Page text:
By day, Paul is one of the team of printers who print Quiet magazine. But he also has another passion - music. How does tinnitus affect this?

Hello, my name is Paul. I’m a DJ, radio DJ, music producer and a litho printer by day. As you can probably guess, I’m also a tinnitus sufferer. I've been a printer by trade for 20 years, and a DJ for even longer.

As a DJ and weekly clubber since before the Millennium, I've spent a lot of time in night clubs and bars and didn't protect my ears. I would say I've had tinnitus since the mid-2000s at a guess. I would wake up from gigs or nights out with ringing ears and think, "It's ok, it will pass," which it usually did until one time it didn’t and it has never gone away.

The ringing never stopped

I attended a club night in Sheffield and the sound system was terrible, very top heavy and harsh on the ears. When I woke up the following day, the ringing I was used to hearing never stopped.

My tinnitus mainly bothers me in quiet spaces. As I work in a loud environment, it's also hard to hear some days. More recently, I have been noticing it with my earplugs in and I definitely notice it in the studio when I have my headphones on and no music playing. The enclosure of headphones can be unbearable at times. Although I will not give in to my tinnitus and stop doing what I love, it’s certainly getting worse as time goes on.

My tinnitus is quite high frequency, like bad white noise and ringing. Bizarrely, sometimes I can hear voices like a family member speaking to me or words being spoken. It doesn’t affect my family life but my little girl can be loud at times and has shouted a few times in my ears which can be painful. Lying in bed at night is definitely the worst if I concentrate on my tinnitus.

I left quite frustrated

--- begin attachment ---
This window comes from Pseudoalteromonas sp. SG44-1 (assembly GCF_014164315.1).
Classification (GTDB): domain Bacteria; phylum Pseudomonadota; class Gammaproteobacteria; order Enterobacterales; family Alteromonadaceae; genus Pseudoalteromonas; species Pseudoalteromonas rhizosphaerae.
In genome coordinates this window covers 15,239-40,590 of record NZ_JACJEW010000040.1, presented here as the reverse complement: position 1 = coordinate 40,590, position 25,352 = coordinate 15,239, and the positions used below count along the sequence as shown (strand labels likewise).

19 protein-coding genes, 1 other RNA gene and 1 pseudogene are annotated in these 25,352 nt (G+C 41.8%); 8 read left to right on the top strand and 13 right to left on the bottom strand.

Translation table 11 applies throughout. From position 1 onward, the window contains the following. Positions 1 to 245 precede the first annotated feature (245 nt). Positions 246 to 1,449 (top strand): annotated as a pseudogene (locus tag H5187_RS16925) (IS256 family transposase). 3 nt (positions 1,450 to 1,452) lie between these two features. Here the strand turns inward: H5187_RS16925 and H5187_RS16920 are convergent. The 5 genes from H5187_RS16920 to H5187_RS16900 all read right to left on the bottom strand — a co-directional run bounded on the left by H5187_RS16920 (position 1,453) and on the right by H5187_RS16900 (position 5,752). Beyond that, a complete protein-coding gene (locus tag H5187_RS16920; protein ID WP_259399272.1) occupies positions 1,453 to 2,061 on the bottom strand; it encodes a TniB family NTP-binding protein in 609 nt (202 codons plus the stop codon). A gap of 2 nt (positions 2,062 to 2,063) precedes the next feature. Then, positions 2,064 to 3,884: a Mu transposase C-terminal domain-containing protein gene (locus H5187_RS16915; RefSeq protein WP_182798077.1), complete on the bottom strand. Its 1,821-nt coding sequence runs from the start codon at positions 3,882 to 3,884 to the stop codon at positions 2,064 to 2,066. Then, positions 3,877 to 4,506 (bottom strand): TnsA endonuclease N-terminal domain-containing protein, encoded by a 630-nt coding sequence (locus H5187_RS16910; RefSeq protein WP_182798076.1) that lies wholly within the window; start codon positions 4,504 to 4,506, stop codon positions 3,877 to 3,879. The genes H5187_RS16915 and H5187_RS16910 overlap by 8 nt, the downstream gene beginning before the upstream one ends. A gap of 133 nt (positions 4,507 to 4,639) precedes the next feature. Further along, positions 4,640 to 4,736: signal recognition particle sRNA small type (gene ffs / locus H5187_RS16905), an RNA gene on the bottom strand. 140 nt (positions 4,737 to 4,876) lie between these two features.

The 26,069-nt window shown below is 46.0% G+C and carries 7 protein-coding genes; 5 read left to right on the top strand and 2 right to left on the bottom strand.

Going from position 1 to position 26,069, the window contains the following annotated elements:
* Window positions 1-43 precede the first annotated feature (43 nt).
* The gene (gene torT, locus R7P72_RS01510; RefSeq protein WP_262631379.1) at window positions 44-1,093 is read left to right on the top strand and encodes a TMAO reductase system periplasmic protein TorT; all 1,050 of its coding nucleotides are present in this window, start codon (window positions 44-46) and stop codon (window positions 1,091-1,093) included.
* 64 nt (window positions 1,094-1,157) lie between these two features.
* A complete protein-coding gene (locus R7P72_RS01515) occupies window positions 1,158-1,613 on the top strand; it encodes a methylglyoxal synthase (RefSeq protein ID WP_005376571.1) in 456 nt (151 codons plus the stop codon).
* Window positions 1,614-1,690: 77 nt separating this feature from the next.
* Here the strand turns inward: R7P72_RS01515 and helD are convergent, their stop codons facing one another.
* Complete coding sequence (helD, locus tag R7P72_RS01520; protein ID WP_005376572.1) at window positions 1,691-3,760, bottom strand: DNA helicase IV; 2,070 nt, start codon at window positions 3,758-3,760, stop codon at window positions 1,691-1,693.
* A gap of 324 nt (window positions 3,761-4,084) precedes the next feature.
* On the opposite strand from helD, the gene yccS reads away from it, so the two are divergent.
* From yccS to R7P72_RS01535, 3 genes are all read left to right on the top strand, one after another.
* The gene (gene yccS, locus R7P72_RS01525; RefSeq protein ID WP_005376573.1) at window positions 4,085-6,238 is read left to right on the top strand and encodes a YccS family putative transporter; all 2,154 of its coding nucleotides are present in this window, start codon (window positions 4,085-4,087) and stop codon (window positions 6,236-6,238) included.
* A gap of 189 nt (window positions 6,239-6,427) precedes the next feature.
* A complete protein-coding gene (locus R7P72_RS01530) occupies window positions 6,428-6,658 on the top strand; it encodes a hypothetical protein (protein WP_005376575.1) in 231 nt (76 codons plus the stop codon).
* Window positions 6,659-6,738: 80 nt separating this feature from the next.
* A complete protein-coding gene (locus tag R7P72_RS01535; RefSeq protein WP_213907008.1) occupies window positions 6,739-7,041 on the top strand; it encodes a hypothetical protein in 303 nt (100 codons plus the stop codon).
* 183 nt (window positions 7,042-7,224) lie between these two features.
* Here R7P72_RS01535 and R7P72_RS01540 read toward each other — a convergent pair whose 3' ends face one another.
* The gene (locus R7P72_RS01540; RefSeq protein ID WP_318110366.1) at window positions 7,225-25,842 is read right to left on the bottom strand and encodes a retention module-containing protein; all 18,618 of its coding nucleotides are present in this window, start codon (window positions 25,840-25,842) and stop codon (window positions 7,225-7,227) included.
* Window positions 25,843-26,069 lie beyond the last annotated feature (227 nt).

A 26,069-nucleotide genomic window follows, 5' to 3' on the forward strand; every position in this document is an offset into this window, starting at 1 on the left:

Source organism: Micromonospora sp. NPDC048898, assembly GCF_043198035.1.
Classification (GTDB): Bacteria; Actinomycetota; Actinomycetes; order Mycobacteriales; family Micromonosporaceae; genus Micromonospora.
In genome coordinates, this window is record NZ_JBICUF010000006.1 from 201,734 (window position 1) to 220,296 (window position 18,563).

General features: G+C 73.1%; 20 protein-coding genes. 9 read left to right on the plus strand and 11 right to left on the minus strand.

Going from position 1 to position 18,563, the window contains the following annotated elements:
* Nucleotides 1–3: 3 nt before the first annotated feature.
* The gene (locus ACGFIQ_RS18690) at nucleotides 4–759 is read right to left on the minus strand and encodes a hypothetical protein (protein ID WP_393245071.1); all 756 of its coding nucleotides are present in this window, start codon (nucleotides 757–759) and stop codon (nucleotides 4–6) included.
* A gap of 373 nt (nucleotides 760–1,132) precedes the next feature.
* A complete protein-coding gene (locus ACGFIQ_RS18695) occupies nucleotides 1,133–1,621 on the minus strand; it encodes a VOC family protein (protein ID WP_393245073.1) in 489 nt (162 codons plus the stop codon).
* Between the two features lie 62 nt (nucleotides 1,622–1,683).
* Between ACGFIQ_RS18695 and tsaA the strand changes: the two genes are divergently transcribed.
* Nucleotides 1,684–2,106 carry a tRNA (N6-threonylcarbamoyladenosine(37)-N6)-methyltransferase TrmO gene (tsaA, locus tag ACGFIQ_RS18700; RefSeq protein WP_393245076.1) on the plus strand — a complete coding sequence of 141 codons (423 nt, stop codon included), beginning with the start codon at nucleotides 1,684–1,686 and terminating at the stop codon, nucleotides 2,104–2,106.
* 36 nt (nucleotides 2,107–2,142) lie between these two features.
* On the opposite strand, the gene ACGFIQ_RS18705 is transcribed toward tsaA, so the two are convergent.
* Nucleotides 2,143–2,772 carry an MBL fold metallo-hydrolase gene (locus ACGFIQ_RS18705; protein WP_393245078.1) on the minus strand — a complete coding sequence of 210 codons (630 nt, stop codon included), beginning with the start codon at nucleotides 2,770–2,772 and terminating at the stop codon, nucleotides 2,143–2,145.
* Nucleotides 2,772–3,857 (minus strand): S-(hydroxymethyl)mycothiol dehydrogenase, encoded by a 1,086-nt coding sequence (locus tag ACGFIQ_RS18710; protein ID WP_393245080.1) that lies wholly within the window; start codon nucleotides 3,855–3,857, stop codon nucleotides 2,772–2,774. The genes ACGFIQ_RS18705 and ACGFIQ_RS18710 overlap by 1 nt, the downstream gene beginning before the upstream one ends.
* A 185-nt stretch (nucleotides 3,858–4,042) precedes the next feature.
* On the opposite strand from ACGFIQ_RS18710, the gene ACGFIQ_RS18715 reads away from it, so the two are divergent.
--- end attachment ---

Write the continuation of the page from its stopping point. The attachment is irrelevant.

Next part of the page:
In 2008, I visited my local hospital after speaking to my GP where I went into a soundproof room to test my hearing, which was unbearable! The end result was I that I have lost some hearing. Nothing else was really suggested back then or any help other than a hearing aid white noise generator, which at 27 did not go down well with me and I left quite frustrated. I’m quite a strong-willed person so I just decided to learn to live with it and maybe look at some sort of treatment in the future as I get older and technology advances, or I may look at alternative therapies.

I meditate daily

One thing that does help me and has for the past few years is meditation. I meditate daily and that time out does help calm the mind in today's busy world.

When my tinnitus started, I thought it was game over for my music career, that I would have to give up DJing and producing music. Luckily this has not been the case and it's pushed me to work harder. Pre-pandemic, I still had regular gigs and one good thing to come out of lockdown is a regular slot on LDC Radio in Leeds. My hobby is not ideal for a tinnitus sufferer, but I refuse to let this get in my way.

The ironic part of my story is I first found out about the BTA through my job as a printer. I have regularly printed the magazine you are reading for many years. Apart from the writers and editors, I’m usually the first to read it! The BTA has helped me get a lot of insight into tinnitus and see I’m not alone.

My plans for the future are keep on with my music as I’ve been in love with dance music since the mid-90s. Music is in my soul, and I refuse to let this condition stand in my way.

The importance of earplugs

Hopefully in the future we will see a breakthrough in medicine or therapy for all tinnitus sufferers, but my word of advice to everyone is wear earplugs! I wish I could go back in time to speak to the 20-year-old me and stress the importance of earplugs. I wear my plugs every day and think every music fan needs to invest in a pair.

Look after your hearing: you only get one set of ears!


Tackling tinnitus by yourself can be daunting and can make you feel isolated and alone. The British Tinnitus Association can offer support through our freephone helpline, email, SMS/text and web chat services. Our tinnitus support team has many years of experience supporting people with tinnitus and all our support services are free. 

You can access the British Tinnitus Association's support services via: 

Freephone helpline: 0800 018 0527  

Web chat: www.tinnitus.org.uk  

Email: [email protected]   

Text/SMS: 07537 416841